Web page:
It was a rough year for the Methow Valley.
For the second summer in row, the area was hit hard by a slew of massive wildfires with this year’s fires forcing full evacuations from the two main towns of Winthrop and Twisp. The Methow Valley has always been a special place to me. Confusing to most but for those who appreciate the outdoors and all that the Methow has to offer, it’s a grand escape. On a recent weekday visit, Twisp felt like…good ole Twisp.
The main street was quiet other than the sound of golden fall leaves rustling in the wind. A pair of cyclists sat outside the town’s main bakery sipping espresso and enjoying warm pastries. Locals offered subtle waves and gentle smiles as I sat at a picnic table in the middle of town reading a book and embracing the warm sun. Today, the town of Twisp appears unscathed.
It wasn’t until I drove a few miles outside of main street that clear signs of wildfire aftermath became apparent. Handmade signs thanking firefighters still hang along Twisp River Road as a tribute to those who put their lives on the line to save houses and precious farmland. River rocks remain stained a dark crimson from fire retardant with definitive firelines clearly separating destruction from life. Charred hillsides saddle up to the edges of houses and property lines where cattle and lamb graze today, calm as can be. The scene from this summer is almost unimaginable.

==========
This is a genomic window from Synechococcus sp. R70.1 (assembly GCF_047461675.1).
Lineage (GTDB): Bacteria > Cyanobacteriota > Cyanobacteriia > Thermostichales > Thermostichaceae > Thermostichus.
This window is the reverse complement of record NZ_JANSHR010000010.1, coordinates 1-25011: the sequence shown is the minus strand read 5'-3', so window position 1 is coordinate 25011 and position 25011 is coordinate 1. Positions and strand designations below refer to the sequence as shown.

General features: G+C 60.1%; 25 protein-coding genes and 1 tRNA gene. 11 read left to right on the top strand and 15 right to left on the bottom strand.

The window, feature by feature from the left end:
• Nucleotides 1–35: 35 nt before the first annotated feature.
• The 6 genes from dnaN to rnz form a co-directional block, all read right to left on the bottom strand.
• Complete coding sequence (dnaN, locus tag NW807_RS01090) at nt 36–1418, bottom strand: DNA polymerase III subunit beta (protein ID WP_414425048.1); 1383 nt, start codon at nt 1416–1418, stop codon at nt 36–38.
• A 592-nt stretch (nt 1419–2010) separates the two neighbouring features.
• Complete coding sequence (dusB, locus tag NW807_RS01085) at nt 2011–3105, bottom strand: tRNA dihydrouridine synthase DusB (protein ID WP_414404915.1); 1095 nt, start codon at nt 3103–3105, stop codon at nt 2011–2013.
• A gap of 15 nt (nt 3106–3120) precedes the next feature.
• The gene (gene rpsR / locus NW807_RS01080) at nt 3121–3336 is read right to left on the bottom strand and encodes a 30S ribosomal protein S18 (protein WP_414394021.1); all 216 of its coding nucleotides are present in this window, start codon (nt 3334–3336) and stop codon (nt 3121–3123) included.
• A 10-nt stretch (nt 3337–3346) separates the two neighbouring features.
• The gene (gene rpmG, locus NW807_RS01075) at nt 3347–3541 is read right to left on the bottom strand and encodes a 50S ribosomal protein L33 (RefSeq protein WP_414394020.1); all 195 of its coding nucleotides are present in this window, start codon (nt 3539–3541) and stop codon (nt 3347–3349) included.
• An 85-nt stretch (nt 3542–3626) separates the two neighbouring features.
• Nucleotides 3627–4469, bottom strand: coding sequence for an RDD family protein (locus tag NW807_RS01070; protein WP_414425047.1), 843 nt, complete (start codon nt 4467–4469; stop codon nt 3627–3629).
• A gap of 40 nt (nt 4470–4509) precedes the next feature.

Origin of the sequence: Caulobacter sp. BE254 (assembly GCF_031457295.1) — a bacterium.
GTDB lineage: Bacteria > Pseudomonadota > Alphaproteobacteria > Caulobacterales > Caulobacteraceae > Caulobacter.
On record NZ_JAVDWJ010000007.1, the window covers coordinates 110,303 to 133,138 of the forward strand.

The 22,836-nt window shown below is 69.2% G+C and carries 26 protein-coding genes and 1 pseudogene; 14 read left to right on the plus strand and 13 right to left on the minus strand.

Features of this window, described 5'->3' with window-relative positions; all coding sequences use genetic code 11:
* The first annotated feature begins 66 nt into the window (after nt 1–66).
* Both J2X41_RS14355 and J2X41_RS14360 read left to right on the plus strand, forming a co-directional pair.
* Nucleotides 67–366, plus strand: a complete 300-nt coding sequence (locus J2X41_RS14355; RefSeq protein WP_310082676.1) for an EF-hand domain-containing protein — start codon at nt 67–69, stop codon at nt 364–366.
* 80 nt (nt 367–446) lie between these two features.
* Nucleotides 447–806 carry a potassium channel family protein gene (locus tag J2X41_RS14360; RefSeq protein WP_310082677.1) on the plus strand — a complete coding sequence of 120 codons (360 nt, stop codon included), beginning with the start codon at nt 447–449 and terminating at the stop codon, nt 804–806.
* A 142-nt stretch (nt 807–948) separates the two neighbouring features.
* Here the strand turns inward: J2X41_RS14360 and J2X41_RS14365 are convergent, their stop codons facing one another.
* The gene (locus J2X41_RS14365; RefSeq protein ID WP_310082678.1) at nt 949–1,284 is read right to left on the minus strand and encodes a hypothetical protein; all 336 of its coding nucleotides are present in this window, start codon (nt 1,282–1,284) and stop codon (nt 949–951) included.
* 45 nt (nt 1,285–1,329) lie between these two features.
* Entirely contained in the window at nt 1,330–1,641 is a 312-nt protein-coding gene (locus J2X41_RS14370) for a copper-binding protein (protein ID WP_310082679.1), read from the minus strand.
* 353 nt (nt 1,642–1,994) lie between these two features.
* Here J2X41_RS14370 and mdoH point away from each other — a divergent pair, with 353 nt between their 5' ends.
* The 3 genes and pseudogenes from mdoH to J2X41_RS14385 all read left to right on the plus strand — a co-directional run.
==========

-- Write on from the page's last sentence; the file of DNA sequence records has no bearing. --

And yet what remains is a community that has come together and bonded to survive not one, but two of the toughest wildfire seasons our state has seen.
Business owners undoubtedly struggled with the wildfires stripping away the regular stream of summer tourism traffic. But what remains is the same resilient Methow Valley that has always existed. What remains is some of the most beautiful country farms, open roads that scream for road bikers, hills that beg for more hiking, gently flowing rivers that yearn to be floated. What remains is the same old Methow Valley that I’ve always loved visiting.
On my last night in town, I spent a couple hours in Winthrop by the Methow River thinking about the scene that must have unfolded with hills ablaze, extreme heat radiating, thick black smoke in the air amidst the constant hush flow of the river. A constant that has persevered despite nature’s continued attempt to alter this great region.
Later that night, I popped into the recently opened Copper Glance in Winthrop for a bite and a cocktail (sidenote: I highly, highly recommend going if you’re in town, place is fantastic). As the owner sat in the corner concocting a plan for the following night’s guest chef menu, I drummed up a conversation with a local author named Howard who has lived in the Methow for the last twenty years. I was quick to inquire about the impact Howard thinks the fire has had on the valley.
“We’ll make it. It’s been tough but the fires are just part of living here. We always bounce back…let’s just hope there isn’t a third year in a row.”